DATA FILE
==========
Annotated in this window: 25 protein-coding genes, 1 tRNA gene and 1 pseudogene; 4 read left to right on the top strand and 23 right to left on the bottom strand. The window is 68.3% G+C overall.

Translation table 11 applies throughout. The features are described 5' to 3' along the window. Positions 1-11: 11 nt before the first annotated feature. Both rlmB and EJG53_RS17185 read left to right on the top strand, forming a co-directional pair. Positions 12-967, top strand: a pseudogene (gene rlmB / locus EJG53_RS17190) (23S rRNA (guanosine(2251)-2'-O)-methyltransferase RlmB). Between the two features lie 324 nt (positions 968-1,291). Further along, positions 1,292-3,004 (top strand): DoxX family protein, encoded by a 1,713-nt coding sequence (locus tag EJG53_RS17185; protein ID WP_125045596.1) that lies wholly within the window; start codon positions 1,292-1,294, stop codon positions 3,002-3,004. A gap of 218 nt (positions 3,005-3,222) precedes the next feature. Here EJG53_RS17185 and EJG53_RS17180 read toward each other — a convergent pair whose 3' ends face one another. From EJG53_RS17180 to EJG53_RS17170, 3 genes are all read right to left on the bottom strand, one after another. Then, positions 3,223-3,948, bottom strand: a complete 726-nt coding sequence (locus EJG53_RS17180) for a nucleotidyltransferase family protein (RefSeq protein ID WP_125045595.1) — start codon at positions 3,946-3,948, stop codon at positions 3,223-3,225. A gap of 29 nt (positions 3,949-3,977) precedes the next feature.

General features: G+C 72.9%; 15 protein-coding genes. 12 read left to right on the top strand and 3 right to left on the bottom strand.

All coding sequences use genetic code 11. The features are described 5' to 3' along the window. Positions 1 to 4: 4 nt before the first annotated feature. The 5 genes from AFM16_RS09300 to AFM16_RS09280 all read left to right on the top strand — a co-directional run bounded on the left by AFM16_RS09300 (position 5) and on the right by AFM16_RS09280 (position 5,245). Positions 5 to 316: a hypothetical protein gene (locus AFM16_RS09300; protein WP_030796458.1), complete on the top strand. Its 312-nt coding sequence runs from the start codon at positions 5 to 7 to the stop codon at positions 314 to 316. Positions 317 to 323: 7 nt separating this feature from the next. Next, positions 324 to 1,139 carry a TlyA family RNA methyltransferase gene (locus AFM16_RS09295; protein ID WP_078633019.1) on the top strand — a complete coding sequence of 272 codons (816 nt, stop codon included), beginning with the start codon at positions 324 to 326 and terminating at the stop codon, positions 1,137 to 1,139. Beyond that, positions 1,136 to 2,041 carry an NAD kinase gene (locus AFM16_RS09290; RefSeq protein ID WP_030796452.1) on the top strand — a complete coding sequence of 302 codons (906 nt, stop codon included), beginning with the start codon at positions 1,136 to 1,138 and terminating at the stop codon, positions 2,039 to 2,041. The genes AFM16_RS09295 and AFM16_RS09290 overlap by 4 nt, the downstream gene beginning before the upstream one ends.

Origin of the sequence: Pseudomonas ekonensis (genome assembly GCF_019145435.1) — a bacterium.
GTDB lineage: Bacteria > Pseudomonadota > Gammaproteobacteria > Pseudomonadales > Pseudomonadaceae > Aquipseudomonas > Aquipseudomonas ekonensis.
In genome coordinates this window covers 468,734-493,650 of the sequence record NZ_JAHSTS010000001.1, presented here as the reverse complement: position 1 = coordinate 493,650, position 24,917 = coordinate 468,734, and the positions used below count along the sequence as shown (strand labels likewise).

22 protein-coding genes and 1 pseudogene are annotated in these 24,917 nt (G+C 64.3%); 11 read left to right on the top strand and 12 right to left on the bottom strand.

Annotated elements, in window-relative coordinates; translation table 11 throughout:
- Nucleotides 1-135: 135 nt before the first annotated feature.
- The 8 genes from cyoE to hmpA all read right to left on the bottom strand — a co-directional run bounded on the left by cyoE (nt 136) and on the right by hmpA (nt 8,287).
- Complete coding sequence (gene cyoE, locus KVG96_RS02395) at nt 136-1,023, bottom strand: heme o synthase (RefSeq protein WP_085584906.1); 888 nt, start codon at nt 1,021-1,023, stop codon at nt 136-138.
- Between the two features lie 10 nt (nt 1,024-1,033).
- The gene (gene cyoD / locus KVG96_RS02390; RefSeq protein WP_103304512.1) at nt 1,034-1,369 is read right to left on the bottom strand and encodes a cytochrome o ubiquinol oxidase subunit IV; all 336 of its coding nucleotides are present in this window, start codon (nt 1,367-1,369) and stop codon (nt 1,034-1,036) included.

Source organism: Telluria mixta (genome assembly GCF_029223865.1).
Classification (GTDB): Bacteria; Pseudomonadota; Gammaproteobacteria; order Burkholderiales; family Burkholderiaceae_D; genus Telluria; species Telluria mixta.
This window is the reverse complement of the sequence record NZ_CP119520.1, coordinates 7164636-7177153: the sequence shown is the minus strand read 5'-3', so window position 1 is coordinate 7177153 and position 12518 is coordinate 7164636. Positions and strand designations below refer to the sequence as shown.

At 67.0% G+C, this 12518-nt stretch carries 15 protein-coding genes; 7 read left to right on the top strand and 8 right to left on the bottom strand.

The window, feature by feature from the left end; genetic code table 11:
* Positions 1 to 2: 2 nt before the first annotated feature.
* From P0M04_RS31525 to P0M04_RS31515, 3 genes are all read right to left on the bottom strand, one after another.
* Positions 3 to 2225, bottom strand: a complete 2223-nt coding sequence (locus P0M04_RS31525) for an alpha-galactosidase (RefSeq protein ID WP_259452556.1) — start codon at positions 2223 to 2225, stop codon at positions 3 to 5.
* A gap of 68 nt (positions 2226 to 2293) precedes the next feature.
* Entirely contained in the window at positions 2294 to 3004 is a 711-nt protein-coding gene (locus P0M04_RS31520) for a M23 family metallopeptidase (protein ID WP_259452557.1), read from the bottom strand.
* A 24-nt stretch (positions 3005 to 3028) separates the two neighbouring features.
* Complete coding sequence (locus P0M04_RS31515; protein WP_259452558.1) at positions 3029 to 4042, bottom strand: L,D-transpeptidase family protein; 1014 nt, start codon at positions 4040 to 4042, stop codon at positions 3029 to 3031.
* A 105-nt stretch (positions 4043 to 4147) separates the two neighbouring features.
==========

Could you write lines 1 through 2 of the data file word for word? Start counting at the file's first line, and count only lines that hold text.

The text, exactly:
Annotated in this window: 25 protein-coding genes, 1 tRNA gene and 1 pseudogene; 4 read left to right on the top strand and 23 right to left on the bottom strand. The window is 68.3% G+C overall.

Translation table 11 applies throughout. The features are described 5' to 3' along the window. Positions 1-11: 11 nt before the first annotated feature. Both rlmB and EJG53_RS17185 read left to right on the top strand, forming a co-directional pair. Positions 12-967, top strand: a pseudogene (gene rlmB / locus EJG53_RS17190) (23S rRNA (guanosine(2251)-2'-O)-methyltransferase RlmB). Between the two features lie 324 nt (positions 968-1,291). Further along, positions 1,292-3,004 (top strand): DoxX family protein, encoded by a 1,713-nt coding sequence (locus tag EJG53_RS17185; protein ID WP_125045596.1) that lies wholly within the window; start codon positions 1,292-1,294, stop codon positions 3,002-3,004. A gap of 218 nt (positions 3,005-3,222) precedes the next feature. Here EJG53_RS17185 and EJG53_RS17180 read toward each other — a convergent pair whose 3' ends face one another. From EJG53_RS17180 to EJG53_RS17170, 3 genes are all read right to left on the bottom strand, one after another. Then, positions 3,223-3,948, bottom strand: a complete 726-nt coding sequence (locus EJG53_RS17180) for a nucleotidyltransferase family protein (RefSeq protein ID WP_125045595.1) — start codon at positions 3,946-3,948, stop codon at positions 3,223-3,225. A gap of 29 nt (positions 3,949-3,977) precedes the next feature.